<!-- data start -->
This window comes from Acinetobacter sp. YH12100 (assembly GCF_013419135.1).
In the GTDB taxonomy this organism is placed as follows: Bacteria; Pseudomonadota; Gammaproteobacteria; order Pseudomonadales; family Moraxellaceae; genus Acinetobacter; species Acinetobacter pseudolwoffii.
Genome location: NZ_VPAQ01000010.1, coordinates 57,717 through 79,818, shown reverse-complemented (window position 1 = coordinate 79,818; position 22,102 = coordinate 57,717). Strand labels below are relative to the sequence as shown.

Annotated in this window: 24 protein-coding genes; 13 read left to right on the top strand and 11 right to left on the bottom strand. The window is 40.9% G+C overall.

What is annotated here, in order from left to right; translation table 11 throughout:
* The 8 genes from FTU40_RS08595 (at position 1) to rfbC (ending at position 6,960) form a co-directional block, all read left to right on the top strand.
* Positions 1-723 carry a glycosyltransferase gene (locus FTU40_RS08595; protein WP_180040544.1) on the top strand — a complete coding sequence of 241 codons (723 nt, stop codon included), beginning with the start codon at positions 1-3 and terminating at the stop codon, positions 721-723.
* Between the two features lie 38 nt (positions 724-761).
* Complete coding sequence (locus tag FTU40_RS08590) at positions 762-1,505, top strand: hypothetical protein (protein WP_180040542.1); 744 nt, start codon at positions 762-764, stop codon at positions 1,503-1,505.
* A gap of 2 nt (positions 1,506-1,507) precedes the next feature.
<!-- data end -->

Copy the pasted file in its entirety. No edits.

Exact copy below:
This window comes from Acinetobacter sp. YH12100 (assembly GCF_013419135.1).
In the GTDB taxonomy this organism is placed as follows: Bacteria; Pseudomonadota; Gammaproteobacteria; order Pseudomonadales; family Moraxellaceae; genus Acinetobacter; species Acinetobacter pseudolwoffii.
Genome location: NZ_VPAQ01000010.1, coordinates 57,717 through 79,818, shown reverse-complemented (window position 1 = coordinate 79,818; position 22,102 = coordinate 57,717). Strand labels below are relative to the sequence as shown.

Annotated in this window: 24 protein-coding genes; 13 read left to right on the top strand and 11 right to left on the bottom strand. The window is 40.9% G+C overall.

What is annotated here, in order from left to right; translation table 11 throughout:
* The 8 genes from FTU40_RS08595 (at position 1) to rfbC (ending at position 6,960) form a co-directional block, all read left to right on the top strand.
* Positions 1-723 carry a glycosyltransferase gene (locus FTU40_RS08595; protein WP_180040544.1) on the top strand — a complete coding sequence of 241 codons (723 nt, stop codon included), beginning with the start codon at positions 1-3 and terminating at the stop codon, positions 721-723.
* Between the two features lie 38 nt (positions 724-761).
* Complete coding sequence (locus tag FTU40_RS08590) at positions 762-1,505, top strand: hypothetical protein (protein WP_180040542.1); 744 nt, start codon at positions 762-764, stop codon at positions 1,503-1,505.
* A gap of 2 nt (positions 1,506-1,507) precedes the next feature.